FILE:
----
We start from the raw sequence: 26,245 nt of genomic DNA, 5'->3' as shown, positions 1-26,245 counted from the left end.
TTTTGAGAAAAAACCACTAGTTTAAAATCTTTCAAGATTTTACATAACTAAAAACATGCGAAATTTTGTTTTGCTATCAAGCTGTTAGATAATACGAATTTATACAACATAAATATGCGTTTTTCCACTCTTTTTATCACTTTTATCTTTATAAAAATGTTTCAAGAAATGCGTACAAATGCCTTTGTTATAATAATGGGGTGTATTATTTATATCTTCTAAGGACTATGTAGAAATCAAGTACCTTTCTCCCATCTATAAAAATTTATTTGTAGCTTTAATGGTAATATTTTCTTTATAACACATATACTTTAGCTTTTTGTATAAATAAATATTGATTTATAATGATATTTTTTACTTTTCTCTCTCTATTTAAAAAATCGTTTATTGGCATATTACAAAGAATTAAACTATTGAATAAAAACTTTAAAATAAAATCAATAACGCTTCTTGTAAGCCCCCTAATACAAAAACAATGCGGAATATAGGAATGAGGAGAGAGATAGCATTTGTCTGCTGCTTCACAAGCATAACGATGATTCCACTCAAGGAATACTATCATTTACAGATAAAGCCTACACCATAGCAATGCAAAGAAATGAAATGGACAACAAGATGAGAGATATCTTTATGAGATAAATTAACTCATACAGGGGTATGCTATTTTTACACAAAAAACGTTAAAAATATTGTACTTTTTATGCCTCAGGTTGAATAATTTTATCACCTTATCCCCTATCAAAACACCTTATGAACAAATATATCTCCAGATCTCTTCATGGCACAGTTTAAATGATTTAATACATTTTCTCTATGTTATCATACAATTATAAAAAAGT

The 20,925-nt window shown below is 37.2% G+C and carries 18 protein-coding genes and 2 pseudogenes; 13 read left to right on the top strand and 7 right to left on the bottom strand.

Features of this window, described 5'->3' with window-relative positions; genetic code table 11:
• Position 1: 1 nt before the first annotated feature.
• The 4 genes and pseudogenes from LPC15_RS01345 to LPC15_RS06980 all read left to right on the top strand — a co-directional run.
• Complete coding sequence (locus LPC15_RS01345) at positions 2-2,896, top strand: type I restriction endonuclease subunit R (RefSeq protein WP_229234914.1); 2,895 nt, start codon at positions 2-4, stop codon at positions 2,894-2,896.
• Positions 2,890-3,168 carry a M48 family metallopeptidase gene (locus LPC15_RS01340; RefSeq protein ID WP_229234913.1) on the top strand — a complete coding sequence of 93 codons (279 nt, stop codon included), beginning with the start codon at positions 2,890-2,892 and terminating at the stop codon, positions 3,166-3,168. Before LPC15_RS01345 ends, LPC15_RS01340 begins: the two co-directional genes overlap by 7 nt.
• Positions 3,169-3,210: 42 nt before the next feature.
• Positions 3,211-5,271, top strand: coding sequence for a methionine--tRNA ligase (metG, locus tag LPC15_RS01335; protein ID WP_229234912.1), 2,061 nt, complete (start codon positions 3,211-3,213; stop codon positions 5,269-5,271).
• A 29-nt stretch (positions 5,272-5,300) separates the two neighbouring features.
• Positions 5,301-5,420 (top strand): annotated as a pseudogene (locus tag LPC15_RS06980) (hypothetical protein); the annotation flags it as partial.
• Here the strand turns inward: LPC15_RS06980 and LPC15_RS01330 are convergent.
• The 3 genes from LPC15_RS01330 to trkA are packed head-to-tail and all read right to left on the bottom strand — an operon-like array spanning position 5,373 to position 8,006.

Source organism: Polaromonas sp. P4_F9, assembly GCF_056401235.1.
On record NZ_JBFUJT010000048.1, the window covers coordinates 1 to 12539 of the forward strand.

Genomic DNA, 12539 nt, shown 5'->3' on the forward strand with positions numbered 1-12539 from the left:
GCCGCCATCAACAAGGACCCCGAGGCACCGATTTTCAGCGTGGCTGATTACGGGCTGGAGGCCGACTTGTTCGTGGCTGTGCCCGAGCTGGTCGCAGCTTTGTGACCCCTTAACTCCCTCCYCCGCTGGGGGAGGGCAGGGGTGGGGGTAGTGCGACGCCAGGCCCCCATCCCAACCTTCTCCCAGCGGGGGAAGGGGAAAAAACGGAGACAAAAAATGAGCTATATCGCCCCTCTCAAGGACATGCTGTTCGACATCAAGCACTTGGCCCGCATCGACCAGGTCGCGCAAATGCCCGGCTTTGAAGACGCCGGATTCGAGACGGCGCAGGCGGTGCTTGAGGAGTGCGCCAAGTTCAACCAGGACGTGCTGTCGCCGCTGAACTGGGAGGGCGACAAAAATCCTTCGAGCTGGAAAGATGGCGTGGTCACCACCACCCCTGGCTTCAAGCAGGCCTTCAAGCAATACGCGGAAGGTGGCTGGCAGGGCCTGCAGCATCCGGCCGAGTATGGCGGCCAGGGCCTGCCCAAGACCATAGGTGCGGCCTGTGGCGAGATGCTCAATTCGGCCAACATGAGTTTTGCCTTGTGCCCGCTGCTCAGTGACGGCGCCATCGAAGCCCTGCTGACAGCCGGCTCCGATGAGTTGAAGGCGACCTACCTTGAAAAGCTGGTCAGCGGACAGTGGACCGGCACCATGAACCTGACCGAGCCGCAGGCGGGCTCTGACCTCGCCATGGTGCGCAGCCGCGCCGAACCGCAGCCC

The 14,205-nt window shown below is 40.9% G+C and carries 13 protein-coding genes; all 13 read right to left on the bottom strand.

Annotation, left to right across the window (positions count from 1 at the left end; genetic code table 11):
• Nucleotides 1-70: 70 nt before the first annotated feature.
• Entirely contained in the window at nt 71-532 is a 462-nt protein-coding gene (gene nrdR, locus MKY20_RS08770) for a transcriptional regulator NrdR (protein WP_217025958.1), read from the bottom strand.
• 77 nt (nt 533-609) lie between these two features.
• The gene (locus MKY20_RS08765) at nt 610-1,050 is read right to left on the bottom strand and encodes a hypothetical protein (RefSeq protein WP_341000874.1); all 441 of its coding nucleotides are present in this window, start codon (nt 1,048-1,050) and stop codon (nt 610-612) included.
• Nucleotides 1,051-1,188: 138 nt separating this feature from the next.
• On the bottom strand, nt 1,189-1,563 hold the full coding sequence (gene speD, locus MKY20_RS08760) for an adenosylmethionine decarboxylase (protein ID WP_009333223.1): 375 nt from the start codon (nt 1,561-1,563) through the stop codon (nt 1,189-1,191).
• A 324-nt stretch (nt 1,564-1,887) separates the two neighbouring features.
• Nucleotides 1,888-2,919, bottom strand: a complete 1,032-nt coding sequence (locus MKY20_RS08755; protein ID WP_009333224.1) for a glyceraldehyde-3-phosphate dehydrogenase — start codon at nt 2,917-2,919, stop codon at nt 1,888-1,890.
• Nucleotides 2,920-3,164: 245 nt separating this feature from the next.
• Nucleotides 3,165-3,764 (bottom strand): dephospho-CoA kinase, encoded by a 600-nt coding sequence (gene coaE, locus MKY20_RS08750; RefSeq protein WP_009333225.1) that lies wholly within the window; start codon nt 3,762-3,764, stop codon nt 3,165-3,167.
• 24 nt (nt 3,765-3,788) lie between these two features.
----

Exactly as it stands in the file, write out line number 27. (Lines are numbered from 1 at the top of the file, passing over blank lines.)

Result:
• A 324-nt stretch (nt 1,564-1,887) separates the two neighbouring features.